Even for those who didn't know him, the fatal ambush of a local police officer provoked tears Friday for residents of the small central Minnesota community where he was killed while trying to help a man believed to be suicidal.
Officer Tom Decker, a six-year veteran and father of four, had gone to check on a man's welfare when he was fatally shot after getting out of his squad car near a bar in Cold Springs late Thursday. Investigators said Friday that several guns were found, and the man who was reported to be suicidal was taken into custody.
"He was a policeman trying to help someone. He was called there to help and he went there and was shot doing his job," said Donna Knaus, a manager at Cold Spring Bakery not far from the crime scene. "It's horrible."
Many other residents of Cold Spring, a city of about 4,000 residents about 75 miles northwest of Minneapolis, became teary-eyed when asked about Decker. The officer grew up on a farm south of town, and after graduating from college, worked at several small Minnesota police departments before coming home for what he called his dream job.
"It's a terrible, terrible thing in a community this size," said Florence Benson, 72, of Rockville, just a few miles down the road. "Just about everybody knows everybody — especially police officers."
The man taken into custody, 34-year-old Ryan Michael Larson of Cold Spring, was being held Friday on suspicion of second-degree murder. The county attorney's office was considering criminal charges.
Larson's relatives either couldn't be reached or declined comment Friday to The Associated Press. One said she wasn't sure whether Larson had an attorney.
Stearns County Sheriff John Sanner said his department got a call around 9 p.m. Thursday reportedly from Larson's family, saying he might be suicidal. Cold Spring police went to his home once and couldn't raise anyone, then returned almost two hours later.
It was during the second trip that Decker was shot. He was wearing a bulletproof vest.
"It's apparent to us the officer was ambushed at the scene," said Drew Evans, assistant superintendent of the state Bureau of Criminal Apprehension.
Investigators wouldn't elaborate on why they believe the shooting was an ambush, saying only that the shooting was still being investigated.
Residents, meanwhile, were focused on the officer's family. One woman who said she didn't know the officer left a flower bouquet for his family at City Hall, where a heart-shaped balloon and candle were also left. A banner made at a local school was filled with dozens of colorful handprints cut out of construction paper and read: "We thank all of you for your service to our community."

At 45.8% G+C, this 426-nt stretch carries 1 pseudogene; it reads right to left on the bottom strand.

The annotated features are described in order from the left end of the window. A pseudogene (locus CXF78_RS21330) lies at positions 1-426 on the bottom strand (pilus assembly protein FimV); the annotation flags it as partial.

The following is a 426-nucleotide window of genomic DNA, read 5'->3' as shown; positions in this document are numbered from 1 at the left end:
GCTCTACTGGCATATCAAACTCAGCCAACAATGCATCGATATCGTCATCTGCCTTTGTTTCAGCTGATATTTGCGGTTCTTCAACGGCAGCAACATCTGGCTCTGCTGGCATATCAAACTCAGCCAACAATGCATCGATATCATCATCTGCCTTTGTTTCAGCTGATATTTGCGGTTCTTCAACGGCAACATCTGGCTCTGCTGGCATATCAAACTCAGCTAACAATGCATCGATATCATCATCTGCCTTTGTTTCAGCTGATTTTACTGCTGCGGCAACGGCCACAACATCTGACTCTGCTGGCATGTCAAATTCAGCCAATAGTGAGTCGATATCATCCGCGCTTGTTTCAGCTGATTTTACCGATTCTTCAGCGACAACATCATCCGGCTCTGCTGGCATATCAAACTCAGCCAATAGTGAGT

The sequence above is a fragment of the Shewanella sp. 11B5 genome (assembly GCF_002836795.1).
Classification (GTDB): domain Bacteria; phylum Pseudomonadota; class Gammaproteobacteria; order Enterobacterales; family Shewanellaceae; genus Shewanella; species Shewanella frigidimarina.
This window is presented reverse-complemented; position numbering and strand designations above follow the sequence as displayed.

When asked about the banner, Cold Spring Mayor Doug Schmitz was moved to tears. "It's tough," he whispered.
"A lot of people woke up this morning in shock, and we're still in shock," he said later. "We're a strong community. We just bind together here. It's going to be a tough few days and weeks to come, but we'll make it."
Blocks surrounding the crime scene were cordoned off with police tape on Friday, and officers — some using dogs, others searching rooftops — canvassed the area.
Several guns were found, according to the Bureau of Criminal Apprehension, but the agency was searching for additional weapons that may be related to Decker's death. Brian Moen, who lives about a block from the bar, said officers who came to his door told him they were looking for a sawed-off shotgun.
Cold Spring Police Chief Phil Jones said Decker was the "department jokester" on a force with only eight full-time officers. Decker served as the department's instructor on firearms and use of force. Jones said he never had problems with Decker, noting he'd received repeated letters of commendation and appreciation.
Decker leaves behind a wife and four children from a previous marriage — two daughters ages 8 and 7, and two sons ages 6 and 5.
His younger brother, Joe Decker, told The Associated Press that his brother loved to travel and be outdoors. He said his brother was shy and reserved as a youngster but became outgoing and gregarious as an adult.
"He was one of those people who'd be the life of the party," Joe Decker said.
Police attention had been drawn before to Larson, a machine tool student at St. Cloud Technical and Community College, though mostly for traffic-related offenses but once in an abuse case.
In 2009, he reached a plea agreement to settle a misdemeanor disorderly conduct charge for engaging in behavior that could "arouse alarm, anger, or resentment in others." As part of the plea deal, he served a day in jail and agreed to undergo domestic abuse counseling. A no-contact order was issued. Court files indicated he violated his probation in 2010.
"He's a normal person," Jeff Scoles Jr., a friend of Larson's, told the AP late Friday. "He's not a monster."
Scoles said Larson lived in an apartment above his bar and has filled in as a bartender at another bar he owns. Scoles added that Larson was doing his homework at one of the bars Thursday and was in a "good mood" when he left that afternoon.
He added that Larson took a concealed-carry class in January and that Larson owned guns, but "was cautious with them."
Condolences for Decker came from fellow police officers in other Minnesota departments and from elected officials, including Gov. Mark Dayton.
"On behalf of the people of Minnesota, I extend my deepest sympathies to his family and to the Cold Springs Police Department for their tragic loss of an outstanding officer, father and friend," the governor said.
Associated Press writers Brian Bakst in St. Paul, Minn., Dinesh Ramde in Milwaukee and Jeff Baenen in Minneapolis contributed to this report.